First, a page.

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Bermuda is famous for its pink sand beaches, which are made from tiny invertebrates that live on the coral reefs along the island’s coastline.
Bermuda is in Atlantic Daylight Time (ADT). That means the island is always one hour ahead of U.S. Eastern Standard Time, so, if it is 8 a.m. in the morning in New York, it is 9 a.m. in Bermuda.
Bermuda does not require entry visas or visa waivers for tourists, business visitors, or work permit holders entering the country. All travelers, however, must possess a passport that is valid a minimum of 45 days from the date of your arrival. Visitors are usually granted a 21-day stay.*Note that all travelers who require a multi re-entry visa (MRV) must present this visa-type upon arrival in Bermuda.
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All travelers must pay a $40 Travel Authorisation Fee, which covers all COVID-19 tests and fees required. Vaccinated visitors are not required to test upon arriving in Bermuda, but if their country of origin mandates a test to return, it will be scheduled and given before the visitor leaves Bermuda.
Vaccinated residents with a negative pre-arrival test are not required to test upon arrival in Bermuda. If they do not have a negative pre-arrival test, they must take an antigen test upon arriving in Bermuda.
Visitors who choose not to participate in these tests must quarantine for 14 days. They may test on day 14 and travel around Bermuda then if the test result is negative. If visitors refuse a test again on day 14, they must quarantine another 14 days.
Please visit www.gov.bm for additional coronavirus information.
L.F. Wade International Airport is the only international airport in Bermuda located at the East End of the island, operating flights to and from Europe and North America. Transportation services such as buses, shuttles, and taxis are available to and from the airport, as well as scooter rentals. When planning your trip, please note that Bermuda does not allow car rentals to tourists and rideshare options like Uber and Lyft are not available either.
Bermuda is the only Atlantic island that does not allow car rentals to tourists or guests, however, getting around Bermuda is easy as there are many other different modes of safe and reliable transportation available.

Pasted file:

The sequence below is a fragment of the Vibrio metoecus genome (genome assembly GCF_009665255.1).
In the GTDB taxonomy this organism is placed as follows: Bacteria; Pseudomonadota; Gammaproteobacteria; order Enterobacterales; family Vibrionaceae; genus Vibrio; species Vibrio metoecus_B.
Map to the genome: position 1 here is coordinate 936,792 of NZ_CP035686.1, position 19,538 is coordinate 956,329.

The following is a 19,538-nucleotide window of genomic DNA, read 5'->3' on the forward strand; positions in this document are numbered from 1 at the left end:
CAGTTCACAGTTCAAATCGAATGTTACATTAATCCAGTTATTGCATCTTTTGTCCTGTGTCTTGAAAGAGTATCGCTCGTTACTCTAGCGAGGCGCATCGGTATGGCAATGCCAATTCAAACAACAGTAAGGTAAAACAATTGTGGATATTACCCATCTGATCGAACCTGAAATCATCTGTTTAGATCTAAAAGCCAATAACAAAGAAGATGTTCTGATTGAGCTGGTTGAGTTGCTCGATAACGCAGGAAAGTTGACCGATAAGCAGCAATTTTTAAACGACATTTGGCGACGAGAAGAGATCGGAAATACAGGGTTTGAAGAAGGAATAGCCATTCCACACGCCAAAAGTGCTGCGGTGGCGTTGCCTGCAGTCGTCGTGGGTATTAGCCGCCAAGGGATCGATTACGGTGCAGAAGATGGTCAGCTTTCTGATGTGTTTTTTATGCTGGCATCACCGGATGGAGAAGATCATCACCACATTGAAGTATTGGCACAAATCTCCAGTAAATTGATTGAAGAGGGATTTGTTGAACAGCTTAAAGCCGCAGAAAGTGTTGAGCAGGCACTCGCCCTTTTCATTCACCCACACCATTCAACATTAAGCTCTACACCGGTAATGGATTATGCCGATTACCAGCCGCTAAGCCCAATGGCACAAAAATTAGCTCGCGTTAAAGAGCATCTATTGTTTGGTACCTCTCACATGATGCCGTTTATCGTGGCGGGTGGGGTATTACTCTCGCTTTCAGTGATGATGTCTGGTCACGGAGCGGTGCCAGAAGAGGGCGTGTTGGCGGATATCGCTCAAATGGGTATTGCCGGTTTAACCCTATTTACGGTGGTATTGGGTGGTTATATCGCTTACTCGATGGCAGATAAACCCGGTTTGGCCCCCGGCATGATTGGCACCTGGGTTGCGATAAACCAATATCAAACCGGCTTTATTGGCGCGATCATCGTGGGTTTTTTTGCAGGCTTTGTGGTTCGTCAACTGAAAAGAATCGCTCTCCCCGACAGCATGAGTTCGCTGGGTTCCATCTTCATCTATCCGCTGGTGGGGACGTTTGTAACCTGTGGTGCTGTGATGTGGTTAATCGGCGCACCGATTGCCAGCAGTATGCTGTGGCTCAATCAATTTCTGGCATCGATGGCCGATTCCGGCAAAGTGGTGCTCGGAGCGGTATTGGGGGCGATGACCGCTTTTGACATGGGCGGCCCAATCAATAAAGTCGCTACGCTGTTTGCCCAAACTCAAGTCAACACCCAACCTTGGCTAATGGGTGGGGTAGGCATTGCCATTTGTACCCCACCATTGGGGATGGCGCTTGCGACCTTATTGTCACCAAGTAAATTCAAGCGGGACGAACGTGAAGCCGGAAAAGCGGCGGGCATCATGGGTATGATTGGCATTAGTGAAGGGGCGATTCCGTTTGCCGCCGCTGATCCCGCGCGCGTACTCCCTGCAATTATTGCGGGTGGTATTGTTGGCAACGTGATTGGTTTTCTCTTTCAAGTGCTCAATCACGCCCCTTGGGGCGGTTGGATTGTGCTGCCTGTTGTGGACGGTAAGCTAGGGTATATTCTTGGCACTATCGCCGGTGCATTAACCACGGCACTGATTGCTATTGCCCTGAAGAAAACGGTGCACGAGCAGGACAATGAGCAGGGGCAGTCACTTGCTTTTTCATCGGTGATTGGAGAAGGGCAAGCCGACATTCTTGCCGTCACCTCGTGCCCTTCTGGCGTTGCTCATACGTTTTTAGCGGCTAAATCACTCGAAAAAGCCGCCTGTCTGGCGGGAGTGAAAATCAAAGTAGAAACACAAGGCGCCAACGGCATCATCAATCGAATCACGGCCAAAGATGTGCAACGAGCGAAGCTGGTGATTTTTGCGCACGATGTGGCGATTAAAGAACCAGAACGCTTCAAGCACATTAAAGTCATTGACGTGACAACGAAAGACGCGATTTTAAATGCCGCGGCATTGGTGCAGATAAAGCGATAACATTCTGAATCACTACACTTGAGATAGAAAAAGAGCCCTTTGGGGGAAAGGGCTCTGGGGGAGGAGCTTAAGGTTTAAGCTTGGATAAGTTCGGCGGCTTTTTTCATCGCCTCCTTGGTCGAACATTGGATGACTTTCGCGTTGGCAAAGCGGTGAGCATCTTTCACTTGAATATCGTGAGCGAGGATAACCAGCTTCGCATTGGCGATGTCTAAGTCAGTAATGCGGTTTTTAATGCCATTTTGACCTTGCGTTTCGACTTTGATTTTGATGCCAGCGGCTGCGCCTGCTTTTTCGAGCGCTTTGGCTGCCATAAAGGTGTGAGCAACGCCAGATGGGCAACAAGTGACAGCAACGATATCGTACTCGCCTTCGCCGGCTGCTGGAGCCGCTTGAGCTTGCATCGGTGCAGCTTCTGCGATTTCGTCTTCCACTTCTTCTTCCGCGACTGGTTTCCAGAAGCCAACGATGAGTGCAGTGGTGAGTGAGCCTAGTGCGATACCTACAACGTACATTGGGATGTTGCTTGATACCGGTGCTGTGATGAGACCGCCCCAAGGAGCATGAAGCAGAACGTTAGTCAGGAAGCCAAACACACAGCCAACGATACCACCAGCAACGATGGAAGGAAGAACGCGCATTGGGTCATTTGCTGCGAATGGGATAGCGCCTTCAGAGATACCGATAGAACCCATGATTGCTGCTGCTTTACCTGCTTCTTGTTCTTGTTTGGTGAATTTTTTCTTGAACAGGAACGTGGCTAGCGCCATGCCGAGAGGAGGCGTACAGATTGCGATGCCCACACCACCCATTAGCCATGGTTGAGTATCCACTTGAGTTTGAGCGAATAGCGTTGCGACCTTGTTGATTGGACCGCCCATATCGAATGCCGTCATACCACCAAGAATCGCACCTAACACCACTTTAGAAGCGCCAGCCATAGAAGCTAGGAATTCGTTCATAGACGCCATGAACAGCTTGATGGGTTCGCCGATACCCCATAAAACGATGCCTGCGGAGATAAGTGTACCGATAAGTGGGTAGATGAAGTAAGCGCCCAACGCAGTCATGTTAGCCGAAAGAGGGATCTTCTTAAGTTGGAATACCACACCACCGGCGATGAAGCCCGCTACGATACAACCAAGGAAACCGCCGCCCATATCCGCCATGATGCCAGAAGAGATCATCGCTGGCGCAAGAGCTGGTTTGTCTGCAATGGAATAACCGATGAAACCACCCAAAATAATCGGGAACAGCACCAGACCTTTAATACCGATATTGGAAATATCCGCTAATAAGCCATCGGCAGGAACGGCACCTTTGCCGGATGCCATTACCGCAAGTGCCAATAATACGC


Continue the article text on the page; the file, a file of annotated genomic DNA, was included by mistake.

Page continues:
Twizy: These electric-powered vehicles look pretty similar to golf carts, but it fits two passengers sitting front-to-back instead of side-to-side. All you have to do is hop in, turn the key, press the accelerator and in no time, you’ll be safely zipping around Bermuda in this environmentally-friendly vehicle. A full charge lasts up to 55 miles – plenty of power for the 21-square mile island. There are changing stations around the island at hotels and other tourist attractions. These vehicles tend to book up fast so make a reservation in advance if this is of interest to you.
Taxis: There are plenty of taxis around the island and virtually every hotel, restaurant, and shop will be happy to call one for you. If the taxi has a blue flag on the hood, the driver is qualified to serve as a tour guide. They charge no more than regular taxi drivers, so it could be a great opportunity for you to learn something new about the island!
Bus: With 11 routes covering the island, most of which run every half hour throughout the day, the island’s bus network connects nearly all hotels, restaurants, and attractions. Keep in mind that although scheduled buses go to most destinations of interest, they are not always timely or reliable.
Ferry: By far the most scenic way to get around the island is by the government-operated ferry service. There are two ferry services: the fast ferry that goes from the City of Hamilton to Dockyard and from Hamilton to St. George; and the older ferry boats which operate between Paget, Warwick, and Southampton to the City of Hamilton.